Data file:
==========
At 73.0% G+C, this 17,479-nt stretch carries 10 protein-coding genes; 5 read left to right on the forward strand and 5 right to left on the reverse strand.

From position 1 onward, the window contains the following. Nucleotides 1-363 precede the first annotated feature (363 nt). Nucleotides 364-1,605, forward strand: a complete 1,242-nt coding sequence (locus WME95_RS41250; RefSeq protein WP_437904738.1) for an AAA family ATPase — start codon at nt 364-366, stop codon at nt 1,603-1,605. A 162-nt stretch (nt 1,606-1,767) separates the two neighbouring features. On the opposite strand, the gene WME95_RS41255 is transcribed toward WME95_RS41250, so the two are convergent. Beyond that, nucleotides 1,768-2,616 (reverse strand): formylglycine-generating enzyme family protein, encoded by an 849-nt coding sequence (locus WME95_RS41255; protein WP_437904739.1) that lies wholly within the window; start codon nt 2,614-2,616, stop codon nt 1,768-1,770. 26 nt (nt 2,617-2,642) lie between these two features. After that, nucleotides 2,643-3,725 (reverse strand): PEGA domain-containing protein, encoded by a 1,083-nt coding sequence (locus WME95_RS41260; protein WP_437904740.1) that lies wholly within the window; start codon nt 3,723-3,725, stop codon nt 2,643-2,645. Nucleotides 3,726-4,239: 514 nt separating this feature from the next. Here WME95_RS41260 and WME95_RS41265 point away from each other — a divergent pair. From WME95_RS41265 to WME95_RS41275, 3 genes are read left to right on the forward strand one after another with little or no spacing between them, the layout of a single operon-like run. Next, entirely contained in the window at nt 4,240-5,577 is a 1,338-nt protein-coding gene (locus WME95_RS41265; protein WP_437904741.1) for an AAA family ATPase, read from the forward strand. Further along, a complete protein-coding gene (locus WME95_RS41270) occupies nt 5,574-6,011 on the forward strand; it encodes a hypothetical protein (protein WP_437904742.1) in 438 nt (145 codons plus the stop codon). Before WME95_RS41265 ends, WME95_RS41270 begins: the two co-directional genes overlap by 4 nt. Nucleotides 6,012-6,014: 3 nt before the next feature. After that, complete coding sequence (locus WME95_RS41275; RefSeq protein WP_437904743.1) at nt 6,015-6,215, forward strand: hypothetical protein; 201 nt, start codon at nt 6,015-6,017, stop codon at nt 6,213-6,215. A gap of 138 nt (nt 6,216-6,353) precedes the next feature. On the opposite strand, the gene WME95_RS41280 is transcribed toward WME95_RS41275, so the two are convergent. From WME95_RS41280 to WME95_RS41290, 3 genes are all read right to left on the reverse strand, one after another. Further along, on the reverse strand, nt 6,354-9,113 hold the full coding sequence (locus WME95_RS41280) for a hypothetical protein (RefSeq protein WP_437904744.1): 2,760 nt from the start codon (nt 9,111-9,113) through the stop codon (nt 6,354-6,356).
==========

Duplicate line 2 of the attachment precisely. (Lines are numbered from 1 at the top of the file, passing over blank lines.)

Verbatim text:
From position 1 onward, the window contains the following. Nucleotides 1-363 precede the first annotated feature (363 nt). Nucleotides 364-1,605, forward strand: a complete 1,242-nt coding sequence (locus WME95_RS41250; RefSeq protein WP_437904738.1) for an AAA family ATPase — start codon at nt 364-366, stop codon at nt 1,603-1,605. A 162-nt stretch (nt 1,606-1,767) separates the two neighbouring features. On the opposite strand, the gene WME95_RS41255 is transcribed toward WME95_RS41250, so the two are convergent. Beyond that, nucleotides 1,768-2,616 (reverse strand): formylglycine-generating enzyme family protein, encoded by an 849-nt coding sequence (locus WME95_RS41255; protein WP_437904739.1) that lies wholly within the window; start codon nt 2,614-2,616, stop codon nt 1,768-1,770. 26 nt (nt 2,617-2,642) lie between these two features. After that, nucleotides 2,643-3,725 (reverse strand): PEGA domain-containing protein, encoded by a 1,083-nt coding sequence (locus WME95_RS41260; protein WP_437904740.1) that lies wholly within the window; start codon nt 3,723-3,725, stop codon nt 2,643-2,645. Nucleotides 3,726-4,239: 514 nt separating this feature from the next. Here WME95_RS41260 and WME95_RS41265 point away from each other — a divergent pair. From WME95_RS41265 to WME95_RS41275, 3 genes are read left to right on the forward strand one after another with little or no spacing between them, the layout of a single operon-like run. Next, entirely contained in the window at nt 4,240-5,577 is a 1,338-nt protein-coding gene (locus WME95_RS41265; protein WP_437904741.1) for an AAA family ATPase, read from the forward strand. Further along, a complete protein-coding gene (locus WME95_RS41270) occupies nt 5,574-6,011 on the forward strand; it encodes a hypothetical protein (protein WP_437904742.1) in 438 nt (145 codons plus the stop codon). Before WME95_RS41265 ends, WME95_RS41270 begins: the two co-directional genes overlap by 4 nt. Nucleotides 6,012-6,014: 3 nt before the next feature. After that, complete coding sequence (locus WME95_RS41275; RefSeq protein WP_437904743.1) at nt 6,015-6,215, forward strand: hypothetical protein; 201 nt, start codon at nt 6,015-6,017, stop codon at nt 6,213-6,215. A gap of 138 nt (nt 6,216-6,353) precedes the next feature. On the opposite strand, the gene WME95_RS41280 is transcribed toward WME95_RS41275, so the two are convergent. From WME95_RS41280 to WME95_RS41290, 3 genes are all read right to left on the reverse strand, one after another. Further along, on the reverse strand, nt 6,354-9,113 hold the full coding sequence (locus WME95_RS41280) for a hypothetical protein (RefSeq protein WP_437904744.1): 2,760 nt from the start codon (nt 9,111-9,113) through the stop codon (nt 6,354-6,356).